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Chinese complicit in ivory poaching and elephant deaths. So are Americans.

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Toby Melville/Reuters

(Read caption) A young elephant walks with adult elephants on a road near Pretoria, in South Africa, August 8, 2014.

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A version of this post appeared on Africa in Transition. The views expressed are the author's own. 

The BBC reported on August 18 that in the past four years, approximately 35,000 elephants annually have been poached for their ivory. Research published in the Proceedings of the National Academy of Sciences shows that a tipping point has been reached in elephant populations: more elephants are dying than being born. The population is in decline due to the international demand for ivory.

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The BBC article states that the main targets of poachers are the large bulls, mature females, and matriarchs in their prime. These are the creatures bearing the longest, most impressive tusks. This means that poachers are killing the leaders of herds and picking off the healthiest breeding elephants.

Not only is this poaching reducing the number of living elephants, it is decreasing the capacity of the remaining elephants to reproduce. Elephants have long memories and care and nurture their young for years. The matriarchs pass their knowledge of watering holes, salt licks, migration paths, and more on to the younger generations.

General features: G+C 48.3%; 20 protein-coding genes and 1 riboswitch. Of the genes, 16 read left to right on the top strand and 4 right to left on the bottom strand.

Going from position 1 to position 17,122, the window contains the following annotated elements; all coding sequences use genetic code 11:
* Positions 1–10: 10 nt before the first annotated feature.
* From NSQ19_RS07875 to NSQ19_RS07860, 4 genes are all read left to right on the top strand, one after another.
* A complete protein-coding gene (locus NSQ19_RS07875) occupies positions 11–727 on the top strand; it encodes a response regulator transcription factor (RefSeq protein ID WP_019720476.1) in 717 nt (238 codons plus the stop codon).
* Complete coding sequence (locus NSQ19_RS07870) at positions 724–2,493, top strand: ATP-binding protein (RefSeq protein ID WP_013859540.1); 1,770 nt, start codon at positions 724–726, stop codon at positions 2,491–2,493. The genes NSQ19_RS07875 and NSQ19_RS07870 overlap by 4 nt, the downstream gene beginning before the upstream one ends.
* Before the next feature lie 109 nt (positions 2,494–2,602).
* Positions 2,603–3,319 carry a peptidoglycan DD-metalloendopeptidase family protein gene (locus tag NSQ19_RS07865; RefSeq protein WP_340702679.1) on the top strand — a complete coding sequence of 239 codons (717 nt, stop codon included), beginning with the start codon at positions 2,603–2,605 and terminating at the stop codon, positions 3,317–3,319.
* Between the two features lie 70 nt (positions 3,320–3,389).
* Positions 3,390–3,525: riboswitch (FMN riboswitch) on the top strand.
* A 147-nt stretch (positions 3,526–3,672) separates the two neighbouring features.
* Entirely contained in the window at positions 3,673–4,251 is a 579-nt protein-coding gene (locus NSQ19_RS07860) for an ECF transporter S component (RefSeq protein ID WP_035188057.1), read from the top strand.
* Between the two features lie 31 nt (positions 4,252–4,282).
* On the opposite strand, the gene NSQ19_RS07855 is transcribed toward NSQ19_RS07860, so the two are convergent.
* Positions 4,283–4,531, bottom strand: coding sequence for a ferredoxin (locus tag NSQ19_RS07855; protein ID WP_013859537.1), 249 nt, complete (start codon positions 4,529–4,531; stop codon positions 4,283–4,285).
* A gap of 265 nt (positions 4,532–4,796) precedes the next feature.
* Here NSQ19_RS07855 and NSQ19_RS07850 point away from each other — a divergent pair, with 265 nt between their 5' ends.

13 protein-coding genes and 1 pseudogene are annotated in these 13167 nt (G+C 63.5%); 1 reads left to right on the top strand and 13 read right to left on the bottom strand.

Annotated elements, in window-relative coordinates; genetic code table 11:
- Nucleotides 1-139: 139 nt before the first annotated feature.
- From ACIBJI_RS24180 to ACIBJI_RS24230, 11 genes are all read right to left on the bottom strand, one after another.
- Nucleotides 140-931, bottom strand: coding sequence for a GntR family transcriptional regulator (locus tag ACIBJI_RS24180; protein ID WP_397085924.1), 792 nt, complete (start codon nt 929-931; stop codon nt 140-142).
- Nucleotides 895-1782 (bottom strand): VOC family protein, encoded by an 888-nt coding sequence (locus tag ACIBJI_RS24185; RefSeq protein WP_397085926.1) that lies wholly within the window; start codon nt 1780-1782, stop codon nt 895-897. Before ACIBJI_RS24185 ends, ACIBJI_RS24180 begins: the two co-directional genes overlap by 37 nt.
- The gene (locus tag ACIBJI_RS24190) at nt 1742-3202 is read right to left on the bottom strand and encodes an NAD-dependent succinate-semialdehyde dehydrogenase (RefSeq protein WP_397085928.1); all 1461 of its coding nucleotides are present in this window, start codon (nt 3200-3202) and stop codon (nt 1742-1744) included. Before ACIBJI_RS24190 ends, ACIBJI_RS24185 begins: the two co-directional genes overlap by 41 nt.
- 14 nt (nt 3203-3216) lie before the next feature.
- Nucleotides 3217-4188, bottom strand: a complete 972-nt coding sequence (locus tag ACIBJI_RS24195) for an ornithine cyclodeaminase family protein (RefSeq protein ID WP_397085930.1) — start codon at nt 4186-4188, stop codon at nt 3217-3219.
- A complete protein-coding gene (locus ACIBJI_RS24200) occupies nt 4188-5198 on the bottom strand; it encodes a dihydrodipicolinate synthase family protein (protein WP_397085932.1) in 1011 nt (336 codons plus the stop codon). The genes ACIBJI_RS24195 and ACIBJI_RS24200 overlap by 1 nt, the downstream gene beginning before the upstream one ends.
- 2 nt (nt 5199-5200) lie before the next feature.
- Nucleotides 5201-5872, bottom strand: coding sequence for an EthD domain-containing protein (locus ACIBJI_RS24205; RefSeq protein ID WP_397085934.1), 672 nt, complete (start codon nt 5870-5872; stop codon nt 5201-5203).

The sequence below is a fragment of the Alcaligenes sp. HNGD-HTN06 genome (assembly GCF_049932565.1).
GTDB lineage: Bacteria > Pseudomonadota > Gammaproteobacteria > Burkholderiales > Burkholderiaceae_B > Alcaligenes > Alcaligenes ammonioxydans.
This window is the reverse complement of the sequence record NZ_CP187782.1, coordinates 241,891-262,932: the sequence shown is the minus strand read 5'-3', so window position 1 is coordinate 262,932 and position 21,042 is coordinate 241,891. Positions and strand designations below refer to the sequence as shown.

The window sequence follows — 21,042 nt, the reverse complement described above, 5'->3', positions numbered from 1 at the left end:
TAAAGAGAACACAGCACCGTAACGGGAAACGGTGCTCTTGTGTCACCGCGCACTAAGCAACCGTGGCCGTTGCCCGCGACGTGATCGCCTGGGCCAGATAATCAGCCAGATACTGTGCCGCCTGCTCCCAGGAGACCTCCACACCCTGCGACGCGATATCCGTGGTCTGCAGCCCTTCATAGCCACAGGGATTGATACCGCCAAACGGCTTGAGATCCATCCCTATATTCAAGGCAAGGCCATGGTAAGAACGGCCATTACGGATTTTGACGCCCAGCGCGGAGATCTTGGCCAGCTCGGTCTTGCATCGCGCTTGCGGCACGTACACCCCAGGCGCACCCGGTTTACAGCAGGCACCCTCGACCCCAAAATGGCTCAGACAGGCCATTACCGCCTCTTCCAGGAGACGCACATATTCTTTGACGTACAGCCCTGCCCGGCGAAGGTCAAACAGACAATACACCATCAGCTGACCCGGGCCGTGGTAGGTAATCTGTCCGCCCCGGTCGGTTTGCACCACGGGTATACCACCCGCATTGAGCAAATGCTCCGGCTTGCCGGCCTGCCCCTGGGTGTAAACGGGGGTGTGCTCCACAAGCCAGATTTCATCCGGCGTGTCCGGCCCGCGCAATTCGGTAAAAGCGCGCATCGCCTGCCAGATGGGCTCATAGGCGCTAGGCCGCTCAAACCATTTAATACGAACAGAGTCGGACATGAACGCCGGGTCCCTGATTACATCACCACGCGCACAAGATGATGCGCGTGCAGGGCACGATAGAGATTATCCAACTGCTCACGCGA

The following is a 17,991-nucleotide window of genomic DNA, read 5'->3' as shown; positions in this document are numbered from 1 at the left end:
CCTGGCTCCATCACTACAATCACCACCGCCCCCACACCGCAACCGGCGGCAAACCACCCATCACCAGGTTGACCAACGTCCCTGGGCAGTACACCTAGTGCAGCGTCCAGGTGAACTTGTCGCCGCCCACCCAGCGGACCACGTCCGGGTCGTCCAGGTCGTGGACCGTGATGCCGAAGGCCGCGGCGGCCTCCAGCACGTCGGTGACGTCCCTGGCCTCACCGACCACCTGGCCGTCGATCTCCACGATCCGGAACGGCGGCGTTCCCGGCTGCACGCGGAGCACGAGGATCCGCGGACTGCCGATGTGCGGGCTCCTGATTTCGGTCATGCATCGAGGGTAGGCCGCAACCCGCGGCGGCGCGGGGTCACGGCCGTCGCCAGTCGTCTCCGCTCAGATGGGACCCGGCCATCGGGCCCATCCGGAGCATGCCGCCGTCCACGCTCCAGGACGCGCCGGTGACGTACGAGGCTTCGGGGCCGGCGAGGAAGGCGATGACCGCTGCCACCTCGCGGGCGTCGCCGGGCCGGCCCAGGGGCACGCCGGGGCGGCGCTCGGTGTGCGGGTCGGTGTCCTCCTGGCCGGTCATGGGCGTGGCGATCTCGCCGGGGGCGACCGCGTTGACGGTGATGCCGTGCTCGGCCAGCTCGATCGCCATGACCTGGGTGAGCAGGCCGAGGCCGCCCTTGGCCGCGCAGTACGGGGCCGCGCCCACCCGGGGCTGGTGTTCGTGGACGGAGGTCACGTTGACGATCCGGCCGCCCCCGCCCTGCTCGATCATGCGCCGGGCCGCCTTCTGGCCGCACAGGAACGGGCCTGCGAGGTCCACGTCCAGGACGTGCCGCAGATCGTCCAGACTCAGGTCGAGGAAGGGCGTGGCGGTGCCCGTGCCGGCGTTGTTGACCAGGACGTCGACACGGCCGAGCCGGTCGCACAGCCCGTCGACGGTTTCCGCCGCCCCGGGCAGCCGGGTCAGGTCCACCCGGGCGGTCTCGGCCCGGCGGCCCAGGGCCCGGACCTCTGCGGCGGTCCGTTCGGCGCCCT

In elephant herds, the eradication of the leadership destroys the accumulated wisdom and “shred[s] the [social] fabric” of that herd, decreasing its capacity to keep the remaining elephants alive, the report notes. 

The US is home to the world’s second largest ivory market, following China. A significant portion of the worked or carved ivory brought into the US also comes from China, and feeds its own demand.

Eliminating the demand for ivory and horn is essential to saving Africa’s wildlife, and a significant responsibility lies on Americans of all kinds to decrease it. Those who follow conservation issues -- or at least receive the relevant informative emails -- will have noticed an increase in the number of campaigns and petitions to ban ivory in the US. They will also have seen announcements of successes and failures in that endeavor.

As the threat to the world’s largest land animals continues, it remains to be seen how effective these measures will be on reducing the domestic American market for ivory.

Ms. Mellgard is a researcher at the Tony Blair Faith Foundation in London, and former research associate for the CFR Africa program.